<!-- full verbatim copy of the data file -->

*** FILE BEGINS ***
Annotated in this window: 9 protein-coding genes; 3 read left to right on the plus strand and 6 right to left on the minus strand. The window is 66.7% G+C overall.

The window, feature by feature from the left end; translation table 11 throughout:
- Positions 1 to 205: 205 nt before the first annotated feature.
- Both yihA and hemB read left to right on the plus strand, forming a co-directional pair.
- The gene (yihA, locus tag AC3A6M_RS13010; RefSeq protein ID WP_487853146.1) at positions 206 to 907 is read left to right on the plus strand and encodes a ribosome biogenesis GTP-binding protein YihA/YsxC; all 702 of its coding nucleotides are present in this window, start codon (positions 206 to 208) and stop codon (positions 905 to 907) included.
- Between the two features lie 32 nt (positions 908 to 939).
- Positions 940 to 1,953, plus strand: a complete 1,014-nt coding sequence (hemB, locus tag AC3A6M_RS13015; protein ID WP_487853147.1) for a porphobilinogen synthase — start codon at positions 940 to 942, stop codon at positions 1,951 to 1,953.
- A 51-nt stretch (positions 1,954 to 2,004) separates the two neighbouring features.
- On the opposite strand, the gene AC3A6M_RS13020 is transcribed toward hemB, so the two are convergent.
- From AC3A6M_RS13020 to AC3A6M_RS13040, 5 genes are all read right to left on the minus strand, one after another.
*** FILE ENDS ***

Annotated in this window: 9 protein-coding genes; 3 read left to right on the plus strand and 6 right to left on the minus strand. The window is 66.7% G+C overall.

The window, feature by feature from the left end; translation table 11 throughout:
- Positions 1 to 205: 205 nt before the first annotated feature.
- Both yihA and hemB read left to right on the plus strand, forming a co-directional pair.
- The gene (yihA, locus tag AC3A6M_RS13010; RefSeq protein ID WP_487853146.1) at positions 206 to 907 is read left to right on the plus strand and encodes a ribosome biogenesis GTP-binding protein YihA/YsxC; all 702 of its coding nucleotides are present in this window, start codon (positions 206 to 208) and stop codon (positions 905 to 907) included.
- Between the two features lie 32 nt (positions 908 to 939).
- Positions 940 to 1,953, plus strand: a complete 1,014-nt coding sequence (hemB, locus tag AC3A6M_RS13015; protein ID WP_487853147.1) for a porphobilinogen synthase — start codon at positions 940 to 942, stop codon at positions 1,951 to 1,953.
- A 51-nt stretch (positions 1,954 to 2,004) separates the two neighbouring features.
- On the opposite strand, the gene AC3A6M_RS13020 is transcribed toward hemB, so the two are convergent.
- From AC3A6M_RS13020 to AC3A6M_RS13040, 5 genes are all read right to left on the minus strand, one after another.